Apple Grabs Enterprise Tail

SAN FRANCISCO — Apple Computer is counting on some
advancements to its next-generation operating system to win it more space in
the enterprise.

While the company has made great strides
in breaking out of its desktop shell (can you say supercomputing
powerhouse?), Apple said it is riding the momentum of its Mac OS X 10.3x
“Panther” server operating system and adding 200 features to the
industrial version of its Mac OS X 10.4x, code-named “Tiger.”

During his keynote at the Worldwide Developers Conference (WWDC) here,
CEO Steve Jobs also pointed out that Apple’s developer
base was as strong as ever, with 12 million OS X users (half of Apple’s
install base) now using Mac OS X and upwards of 12,000 native applications
being built for Panther alone.

Apple will work with developers in the
coming months to bring Mac OS Tiger to market in the first half
of 2005. Both the client and enterprise versions of Tiger
will natively run 64-bit programs that use 16 exabytes of virtual memory.

The server version of the new OS comes with several companion programs to
support Apple’s push into popular platforms like RSS (really simple
syndication), with its Weblog Server application. Based on the popular open
source project ‘Blojsom,’ the platform comes with Kerberos authentication
support and LDAP integration to help users build their XML-RPC or Atom API
blogs.

Tiger Server also includes a brand new iChat server with SSL/TSL
encryption that is compatible with open source Jabber clients available on
Windows, Linux and PDAs. Apple has also addressed the growing number of
automation processes for which companies are increasingly using OS X.

Apple will add a new Software Update Server to Tiger, which will let
system administrators host their own proxy/cache servers to control the
availability of Apple’s software updates for Mac OS X Tiger and Tiger Server
systems. The OS will also include Access Control Lists that
will provide a more flexible permissions model giving administrators
better control over files, folders and network
services. The new Internet Gateway Setup Assistant will make it easy for small
business and home office users to set up complex network services, including
DHCP, NAT, DNS, Port Routing, Firewall and VPN services. The company will also include
the Xgrid 1.0 clustering software.

Tiger Server has also been updated with tools that make migrating from
Windows-based servers easier. With the new OS, Apple said administrators can
now migrate the user and group account information from an existing Windows
Primary Domain Controller (PDC) automatically into an Open Directory. Tiger Server
can then take over as the PDC for Windows clients and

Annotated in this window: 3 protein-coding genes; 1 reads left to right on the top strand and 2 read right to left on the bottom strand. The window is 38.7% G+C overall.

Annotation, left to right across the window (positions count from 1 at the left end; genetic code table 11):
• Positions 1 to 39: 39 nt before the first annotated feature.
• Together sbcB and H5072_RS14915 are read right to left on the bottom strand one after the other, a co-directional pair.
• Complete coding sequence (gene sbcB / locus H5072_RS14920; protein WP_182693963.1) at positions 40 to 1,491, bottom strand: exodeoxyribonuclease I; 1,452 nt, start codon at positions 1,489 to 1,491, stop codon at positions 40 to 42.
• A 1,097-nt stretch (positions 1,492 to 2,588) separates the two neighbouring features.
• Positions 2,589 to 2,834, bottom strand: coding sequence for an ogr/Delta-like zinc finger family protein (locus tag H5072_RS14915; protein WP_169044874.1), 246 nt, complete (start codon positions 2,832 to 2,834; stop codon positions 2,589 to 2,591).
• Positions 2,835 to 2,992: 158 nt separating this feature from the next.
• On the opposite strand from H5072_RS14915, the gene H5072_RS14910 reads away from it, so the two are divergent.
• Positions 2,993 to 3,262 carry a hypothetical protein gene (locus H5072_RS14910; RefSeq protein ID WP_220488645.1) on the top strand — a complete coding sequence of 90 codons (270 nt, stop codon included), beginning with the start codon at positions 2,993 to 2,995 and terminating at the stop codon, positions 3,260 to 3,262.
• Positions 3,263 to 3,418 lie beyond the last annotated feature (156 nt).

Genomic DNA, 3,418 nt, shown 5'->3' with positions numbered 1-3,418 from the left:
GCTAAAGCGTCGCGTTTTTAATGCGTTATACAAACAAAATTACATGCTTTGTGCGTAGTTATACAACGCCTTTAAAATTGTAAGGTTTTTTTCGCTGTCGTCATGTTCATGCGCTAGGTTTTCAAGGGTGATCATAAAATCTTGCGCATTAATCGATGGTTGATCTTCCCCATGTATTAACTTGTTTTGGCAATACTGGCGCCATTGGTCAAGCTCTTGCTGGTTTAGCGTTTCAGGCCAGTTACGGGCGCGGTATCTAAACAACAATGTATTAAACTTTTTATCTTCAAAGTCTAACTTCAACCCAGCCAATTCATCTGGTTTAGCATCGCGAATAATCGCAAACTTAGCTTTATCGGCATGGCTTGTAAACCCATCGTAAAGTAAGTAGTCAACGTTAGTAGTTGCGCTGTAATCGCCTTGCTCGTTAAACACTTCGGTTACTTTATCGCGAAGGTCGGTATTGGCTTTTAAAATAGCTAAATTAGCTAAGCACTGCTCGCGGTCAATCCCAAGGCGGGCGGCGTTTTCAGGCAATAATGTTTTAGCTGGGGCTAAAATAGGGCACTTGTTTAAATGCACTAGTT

even host Windows users’ home directories, group folders, roaming profiles
and shared printers.

“These are additions to make us a better citizen in the Windows world,”
Jobs said, noting that the relationship between the two companies is strong.

Brian Croll, Apple senior director of worldwide software product
marketing, told internetnews.com that the company is obviously
working to iron out the compatibility between the sometimes disparate
worlds.

“You will be able to move freely between an NT network and a Mac desktop,”
Croll said. “In that way, I can log into one machine on one environment and
get my password in the other. We’re also adding features so that our e-mail
platform can be applied against an Exchange Server. The
idea of being able to migrate controllers — we think this is important because
there is a large amount of customers that are sitting on older technology.”

Apple’s partners are also showing their support for OS X and an interest
in Tiger. The short list includes Microsoft’s Office 2004; Sun Microsystems’
OS X-enhanced developer platform; Borland, which said it will support
OS X in its next Optimizeit Suite; Quark and its QPS desktop publishing
system; PeopleSoft, which is certifying all apps for OS X; and Oracle, which
is scheduled to release its 10g Grid software for Mac OS X this week.

Ron Okamoto, Apple vice president of worldwide developer relations, told
internetnews.com that there will be some lag time for some
applications to port to Tiger, as Apple is catching some companies at the
beginning of their developer cycles and some in the middle.

“This is one of the earliest developer seed releases that we’ve had,”
Okamoto said.

In related news, Apple previewed the second generation of its Xcode
programmer’s tool. Version 2 has new features such as Dead Code Stripping
and Visual Modeling and Design. With Dead Code Stripping, developers can
remove unused executable code from compiled applications and see the effect
in smaller code sizes.

The platform also adds 64-bit development tools; an integrated Apple
Reference Library; Apple’s enhanced version of the GCC v3.5 compiler; a
graphical remote debugging system to display the debugging of data for full
screen applications on remote machines; Ant build system support to make
cross-platform development of Java applications easier; and support for
Subversion Source Code Management, in addition to supporting open source
technologies like CVS and Perforce.

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